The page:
Ride quality is much-improved, too, with suspension mounting points moved outward—on a stiffer body, with new four-bushing mounts. The Optima continues to ride on MacPherson struts and coil springs in front, with a multi-link independent setup in back, but thanks to some very different spring-and-damper settings, the net effect is an Optima that feels more compliant over the minor bumps yet less bouncy over harsh impacts from potholes and railroad tracks. With more predictable body lean, too, it’s a combination that we much appreciate; while not one of the sportiest in this class, it’s one of the best ride-versus-handling compromises, especially in top SX and SXL form.
Throughout the model line brake-pedal feel is quite good, too, and this is far more difficult to fluster than you might expect for a quite economical sedan.
All models come with a Driver Mode Select system that relates to powertrain response. It provides Eco, Normal, and Sport modes, and changing shift points and throttle sensitivity accordingly. We tend to like Normal the best in nearly all the powertrains—except when being driven very rapidly. Eco Mode, especially with the 1.6T model resulted in hesitant shifting even though we liked the softer tip-in.
One other note: Kia offers two different power-steering setups in the Optima. top SX and SX-L models get a special rack-mounted electric power steering system that offers a more precise feel just off-center. We do think the SX tracks slightly better and deals a bit better with crowned back roads. Yet even on the other models, the tuning of the steering is now quite good, with a quite precise feel and good sense of center.
The Kia Optima is quiet and composed, although it lacks some of the verve seen in some rivals.
The trickle-down effect from Kia's larger, more upmarket Cadenza and downright decadent K900 sedans is starting to make its presence known in the Optima.
Its inner trappings are comfortable and posh, even on the LX. We've given it points above average for the choice of materials, its silent demeanor, and the comfort in its front seats. That pushes it to an 8 out of 10. (Read more about how we rate cars.)
Seating comfort is quite good in the Optima, thanks to a design with longer lower cushions and more side support up front. Back support is better than the norm for an affordable sedan and both the driver and passenger have a wide range of seat adjustability. That's something we can't say about so many rivals that don't allow the passenger's seat to be adjusted up and down.
If there's a demerit, it's that the second row's head room is a little tight for 6-footers. The leaders in this segment—the Honda Accord and Volkswagen Passat—provide a little more space and a bench that sits a bit higher off the floor than in the Optima. Yet to Kia’s credit the long rear doors (and wide cutlines) make getting in and out easier than in most mid-sizers.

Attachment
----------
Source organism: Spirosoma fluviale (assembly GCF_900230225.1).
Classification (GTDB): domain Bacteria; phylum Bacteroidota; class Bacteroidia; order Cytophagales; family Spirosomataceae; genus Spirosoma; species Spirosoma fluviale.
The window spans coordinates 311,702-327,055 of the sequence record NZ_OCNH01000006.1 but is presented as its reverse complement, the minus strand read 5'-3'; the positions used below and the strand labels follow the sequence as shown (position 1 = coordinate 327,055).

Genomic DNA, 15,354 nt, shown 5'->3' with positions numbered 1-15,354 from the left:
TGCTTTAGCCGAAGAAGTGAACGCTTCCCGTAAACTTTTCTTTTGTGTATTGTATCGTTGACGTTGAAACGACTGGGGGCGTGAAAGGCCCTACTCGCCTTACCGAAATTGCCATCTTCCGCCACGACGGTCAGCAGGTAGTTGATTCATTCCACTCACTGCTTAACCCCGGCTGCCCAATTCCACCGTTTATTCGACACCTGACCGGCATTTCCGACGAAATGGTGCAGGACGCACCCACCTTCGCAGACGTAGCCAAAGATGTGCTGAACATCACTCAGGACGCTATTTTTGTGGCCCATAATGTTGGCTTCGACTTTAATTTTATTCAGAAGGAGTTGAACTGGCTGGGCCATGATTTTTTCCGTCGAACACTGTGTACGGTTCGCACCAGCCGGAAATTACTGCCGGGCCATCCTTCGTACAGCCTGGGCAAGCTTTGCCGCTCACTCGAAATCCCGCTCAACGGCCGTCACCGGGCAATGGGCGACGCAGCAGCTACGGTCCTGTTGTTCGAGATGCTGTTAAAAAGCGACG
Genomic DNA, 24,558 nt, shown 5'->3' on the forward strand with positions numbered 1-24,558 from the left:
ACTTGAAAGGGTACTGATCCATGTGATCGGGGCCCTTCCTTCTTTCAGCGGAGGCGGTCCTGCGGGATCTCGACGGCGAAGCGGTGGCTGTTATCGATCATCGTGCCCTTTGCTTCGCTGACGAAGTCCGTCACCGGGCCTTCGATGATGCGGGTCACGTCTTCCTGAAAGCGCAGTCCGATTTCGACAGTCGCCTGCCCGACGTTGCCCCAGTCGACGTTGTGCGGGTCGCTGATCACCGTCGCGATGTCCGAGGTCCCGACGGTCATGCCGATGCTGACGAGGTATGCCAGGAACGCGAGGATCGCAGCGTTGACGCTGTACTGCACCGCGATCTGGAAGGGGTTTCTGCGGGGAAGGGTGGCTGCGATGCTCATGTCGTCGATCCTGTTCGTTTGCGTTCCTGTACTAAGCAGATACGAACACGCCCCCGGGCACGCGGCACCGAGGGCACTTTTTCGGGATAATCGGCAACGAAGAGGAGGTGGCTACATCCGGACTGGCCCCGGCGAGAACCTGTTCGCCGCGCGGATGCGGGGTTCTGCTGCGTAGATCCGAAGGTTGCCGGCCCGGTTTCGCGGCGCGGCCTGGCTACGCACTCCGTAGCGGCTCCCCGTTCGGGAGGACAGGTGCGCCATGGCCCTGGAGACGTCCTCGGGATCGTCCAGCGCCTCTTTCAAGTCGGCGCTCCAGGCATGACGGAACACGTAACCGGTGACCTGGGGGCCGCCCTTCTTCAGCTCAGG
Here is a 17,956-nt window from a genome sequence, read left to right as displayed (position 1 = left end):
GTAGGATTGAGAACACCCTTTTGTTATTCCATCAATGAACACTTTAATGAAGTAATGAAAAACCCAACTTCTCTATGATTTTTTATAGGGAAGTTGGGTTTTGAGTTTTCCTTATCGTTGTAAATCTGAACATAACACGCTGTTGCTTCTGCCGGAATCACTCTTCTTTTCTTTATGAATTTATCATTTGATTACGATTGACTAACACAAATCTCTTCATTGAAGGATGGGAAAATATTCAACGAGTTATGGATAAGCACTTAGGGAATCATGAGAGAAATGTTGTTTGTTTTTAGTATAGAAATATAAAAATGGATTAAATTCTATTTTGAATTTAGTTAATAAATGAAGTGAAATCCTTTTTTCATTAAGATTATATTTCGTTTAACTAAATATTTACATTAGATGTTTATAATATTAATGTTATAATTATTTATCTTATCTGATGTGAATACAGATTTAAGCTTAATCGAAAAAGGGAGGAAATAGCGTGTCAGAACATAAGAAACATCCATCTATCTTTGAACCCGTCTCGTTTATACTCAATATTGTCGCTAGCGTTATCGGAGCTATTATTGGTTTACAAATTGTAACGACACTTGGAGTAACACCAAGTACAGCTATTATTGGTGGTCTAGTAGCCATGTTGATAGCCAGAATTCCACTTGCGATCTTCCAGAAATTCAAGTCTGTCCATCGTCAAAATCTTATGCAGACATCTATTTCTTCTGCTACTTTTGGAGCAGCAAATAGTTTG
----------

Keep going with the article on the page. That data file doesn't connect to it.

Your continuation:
Trunk room stands at 15.9 cubic feet with an opening that should be wide enough for most big-box boxes. And as opposed to some models in this class (Accord, nudge), a 60/40-split rear seat setup is standard on all trim levels of the Optima, allowing that added flexibility when you’re willing to trade off some passenger space for longer-item cargo space.
Functionally, the Optima’s interior hits all the marks, with a simple yet elegant interface that includes rotary knobs for volume and tuning, as well as for temperature settings, plus clear steering-wheel shortcut buttons, legible gauges, and relatively intuitive, straightforward touchscreen interfaces. Even the LX doesn't feel like a penalty box, something we can't say about some of its base model rivals.
A high degree of refinement and a nice interior on all models helps the Optima earn points here.
The 2017 Kia Optima has aced its crash tests and it offers a high degree of advanced safety tech.
So what's preventing it from scoring an 8 out of 10 instead of a full 10 out of 10? Automatic emergency braking and adaptive cruise control require spending big money and the Optima's headlights are subpar, says the IIHS. (Read more about how we rate cars.)
The feds have been equally kind. The Optima has earned five stars across the board, which include frontal crash, side impact and rollover safety.
All Optima variants feature a rear camera display, while there’s a great surround-view camera system on SX and SXL trim levels. Standard equipment on all Optimas includes seat-mounted side airbags, side-curtain airbags, a driver’s knee bag, front active headrests, electronic stability control, and hill-start assist, to keep the vehicle from rolling back when starting on a steep uphill grade.
Adaptive cruise control, rear cross-traffic alert, forward collision warning, and automatic emergency braking are available, but at a price. They're bundled with the Premium Plus package on EX models, which pushes the price tag over $32,000. An SX requires the Technology Package to get that important tech, although it's standard on the SXL.
We'd like to see that tech available as a stand-alone option.
The Optima performs well in crash tests, but its advanced safety tech is quite pricey.